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. What is MEMS? This abbreviation stands for Micro-Electro-Mechanical Systems: "Micro" means small dimensions of elements (about 0.5-1 micron, but not smaller — this is one of the reasons to design such devices exactly in Fab 8); "Electro-Mechanical" means the importance of both electric and mechanical properties; "Systems" implies MEMS integration with other chips. MEMS is sometimes called MST — Micro Systems Technology.




One of the methods to manufacture MEMS is surface micromachining. This method consists in consecutively applying films (layers) on the silicon wafer and subsequent processing. There are two layer types: (1) the structural layer has the desired electrical, mechanical, and thermal properties; (2) the sacrificial layer. This layer is the first to be deposited. It supports the structural layer until it's etched and then it's removed from a wafer.




The key application of MEMS is wireless devices. In the wireless system block diagram above, MEMS can act as a pre RF unit, which contains band pass filters, amplifiers, tunable elements, etc. MEMS advantages lie in using silicon to make all components of the system, that is the best integration, which leads to smaller form factors, better performance, and low power consumption.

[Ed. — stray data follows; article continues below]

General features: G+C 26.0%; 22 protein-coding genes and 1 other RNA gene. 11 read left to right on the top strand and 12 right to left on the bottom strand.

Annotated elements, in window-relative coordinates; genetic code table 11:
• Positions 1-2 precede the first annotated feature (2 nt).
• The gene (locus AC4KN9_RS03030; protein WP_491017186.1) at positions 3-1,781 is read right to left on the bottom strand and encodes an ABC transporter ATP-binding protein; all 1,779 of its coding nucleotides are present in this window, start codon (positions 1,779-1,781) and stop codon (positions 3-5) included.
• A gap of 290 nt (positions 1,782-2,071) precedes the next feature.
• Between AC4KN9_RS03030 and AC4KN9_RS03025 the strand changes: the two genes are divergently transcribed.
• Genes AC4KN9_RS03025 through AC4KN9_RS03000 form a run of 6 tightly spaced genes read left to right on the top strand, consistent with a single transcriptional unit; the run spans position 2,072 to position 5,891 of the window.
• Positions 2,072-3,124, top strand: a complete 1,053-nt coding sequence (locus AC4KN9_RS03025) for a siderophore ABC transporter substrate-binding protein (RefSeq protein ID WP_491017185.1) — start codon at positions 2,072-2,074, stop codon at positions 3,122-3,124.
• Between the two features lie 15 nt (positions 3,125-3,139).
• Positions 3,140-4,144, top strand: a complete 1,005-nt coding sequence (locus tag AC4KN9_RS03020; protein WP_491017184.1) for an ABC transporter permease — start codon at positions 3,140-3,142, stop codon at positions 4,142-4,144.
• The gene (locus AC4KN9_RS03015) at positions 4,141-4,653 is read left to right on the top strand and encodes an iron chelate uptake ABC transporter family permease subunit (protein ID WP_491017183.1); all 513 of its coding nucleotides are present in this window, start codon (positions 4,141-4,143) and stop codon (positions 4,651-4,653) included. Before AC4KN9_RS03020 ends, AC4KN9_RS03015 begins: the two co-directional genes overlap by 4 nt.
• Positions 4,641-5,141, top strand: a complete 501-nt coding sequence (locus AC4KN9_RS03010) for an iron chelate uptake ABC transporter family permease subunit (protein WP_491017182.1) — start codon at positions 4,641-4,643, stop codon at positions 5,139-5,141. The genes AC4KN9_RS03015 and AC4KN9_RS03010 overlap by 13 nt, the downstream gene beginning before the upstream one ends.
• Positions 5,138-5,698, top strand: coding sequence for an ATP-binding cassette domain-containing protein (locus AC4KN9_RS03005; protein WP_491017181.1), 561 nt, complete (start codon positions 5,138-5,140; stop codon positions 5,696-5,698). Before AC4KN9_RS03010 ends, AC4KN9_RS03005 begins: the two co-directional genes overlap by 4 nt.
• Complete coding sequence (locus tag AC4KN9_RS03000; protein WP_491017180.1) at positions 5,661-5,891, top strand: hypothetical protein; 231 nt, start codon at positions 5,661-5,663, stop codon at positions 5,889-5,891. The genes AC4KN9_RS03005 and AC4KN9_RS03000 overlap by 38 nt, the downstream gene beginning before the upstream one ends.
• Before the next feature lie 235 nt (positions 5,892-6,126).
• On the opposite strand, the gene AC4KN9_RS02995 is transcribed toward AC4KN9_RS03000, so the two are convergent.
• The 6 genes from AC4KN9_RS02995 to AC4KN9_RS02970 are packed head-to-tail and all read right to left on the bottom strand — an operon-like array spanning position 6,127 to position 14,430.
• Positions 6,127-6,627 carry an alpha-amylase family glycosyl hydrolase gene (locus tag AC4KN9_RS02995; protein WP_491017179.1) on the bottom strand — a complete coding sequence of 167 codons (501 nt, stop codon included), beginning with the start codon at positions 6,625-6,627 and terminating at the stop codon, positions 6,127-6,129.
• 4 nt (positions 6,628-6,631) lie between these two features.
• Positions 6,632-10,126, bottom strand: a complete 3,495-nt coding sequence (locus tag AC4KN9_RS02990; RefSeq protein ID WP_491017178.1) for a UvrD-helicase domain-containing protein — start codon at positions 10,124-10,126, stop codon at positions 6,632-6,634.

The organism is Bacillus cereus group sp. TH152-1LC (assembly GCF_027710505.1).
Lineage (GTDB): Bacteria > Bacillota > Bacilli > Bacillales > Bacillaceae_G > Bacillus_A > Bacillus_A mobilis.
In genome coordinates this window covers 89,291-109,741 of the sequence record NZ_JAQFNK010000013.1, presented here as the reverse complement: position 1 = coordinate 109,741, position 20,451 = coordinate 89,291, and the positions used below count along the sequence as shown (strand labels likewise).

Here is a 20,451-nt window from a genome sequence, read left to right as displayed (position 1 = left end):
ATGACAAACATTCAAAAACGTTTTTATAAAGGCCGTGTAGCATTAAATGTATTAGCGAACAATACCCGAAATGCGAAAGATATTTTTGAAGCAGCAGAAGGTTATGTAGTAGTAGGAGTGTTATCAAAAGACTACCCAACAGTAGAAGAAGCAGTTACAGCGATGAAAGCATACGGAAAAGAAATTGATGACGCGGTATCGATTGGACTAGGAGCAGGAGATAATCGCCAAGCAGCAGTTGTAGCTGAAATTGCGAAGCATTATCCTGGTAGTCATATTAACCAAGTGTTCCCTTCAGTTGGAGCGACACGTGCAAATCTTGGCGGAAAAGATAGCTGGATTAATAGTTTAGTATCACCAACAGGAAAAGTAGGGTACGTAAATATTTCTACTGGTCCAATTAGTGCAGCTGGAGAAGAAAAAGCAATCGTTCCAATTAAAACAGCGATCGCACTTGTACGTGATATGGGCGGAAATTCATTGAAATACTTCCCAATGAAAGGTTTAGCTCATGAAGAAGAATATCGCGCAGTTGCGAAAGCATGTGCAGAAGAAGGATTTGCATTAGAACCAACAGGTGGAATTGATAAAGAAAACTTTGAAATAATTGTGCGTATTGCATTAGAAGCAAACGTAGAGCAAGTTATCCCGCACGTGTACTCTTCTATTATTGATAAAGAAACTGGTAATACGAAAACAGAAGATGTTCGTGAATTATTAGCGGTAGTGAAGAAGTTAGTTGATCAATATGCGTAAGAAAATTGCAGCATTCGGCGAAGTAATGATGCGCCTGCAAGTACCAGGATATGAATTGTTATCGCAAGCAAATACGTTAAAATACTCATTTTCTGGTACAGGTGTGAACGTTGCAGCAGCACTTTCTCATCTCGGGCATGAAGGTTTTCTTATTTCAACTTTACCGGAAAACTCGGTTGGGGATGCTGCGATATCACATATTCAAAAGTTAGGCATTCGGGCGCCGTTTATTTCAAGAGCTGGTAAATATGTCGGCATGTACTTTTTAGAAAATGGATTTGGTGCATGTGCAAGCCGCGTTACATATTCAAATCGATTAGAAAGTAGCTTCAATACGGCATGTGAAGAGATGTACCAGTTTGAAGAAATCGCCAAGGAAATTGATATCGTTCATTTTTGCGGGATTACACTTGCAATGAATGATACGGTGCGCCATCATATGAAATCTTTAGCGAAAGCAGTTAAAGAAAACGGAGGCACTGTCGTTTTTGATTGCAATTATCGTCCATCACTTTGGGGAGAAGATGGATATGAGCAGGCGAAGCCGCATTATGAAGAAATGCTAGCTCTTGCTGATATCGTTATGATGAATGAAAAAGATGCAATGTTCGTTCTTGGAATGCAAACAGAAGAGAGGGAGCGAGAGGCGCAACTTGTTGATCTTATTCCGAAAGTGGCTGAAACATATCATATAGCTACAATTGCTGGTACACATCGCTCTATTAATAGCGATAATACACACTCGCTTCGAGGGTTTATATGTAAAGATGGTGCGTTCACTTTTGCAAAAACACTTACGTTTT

The second line of research in the R&D department of Fab 8 is semiconductors or silicon photonics. Photonics is a technology of emitting, transferring, controlling, and detecting photons using principles similar to those in optical fibre and optoelectronic devices. Advantages of using optical technologies for data transfer lie in miniature dimensions and simplicity of such devices (using a few signal lines), absolute insensibility to electromagnetic interference, low losses at long-range transmissions even of high theoretical throughput (up to 100 TB/s). Nevertheless, they are not without drawbacks, high costs in the first place due to exotic and expensive materials (gallium arsenide, indium phosphide, etc), expensive manufacturing and packaging technologies. In this connection, Intel sees its semiconductor photonics task in developing CMOS-compatible photonics — photonic devices based on usual silicon and standard streamlined technologies for semiconductor production in large volumes in the existing plants. Even though Si integration into photonics offers some problems, as silicon does not have some necessary properties like electro-optic effect and effective photon emission, Intel's research and development in this area has made great progress since the first Raman-effect continuous silicon laser designed in 2004.


 

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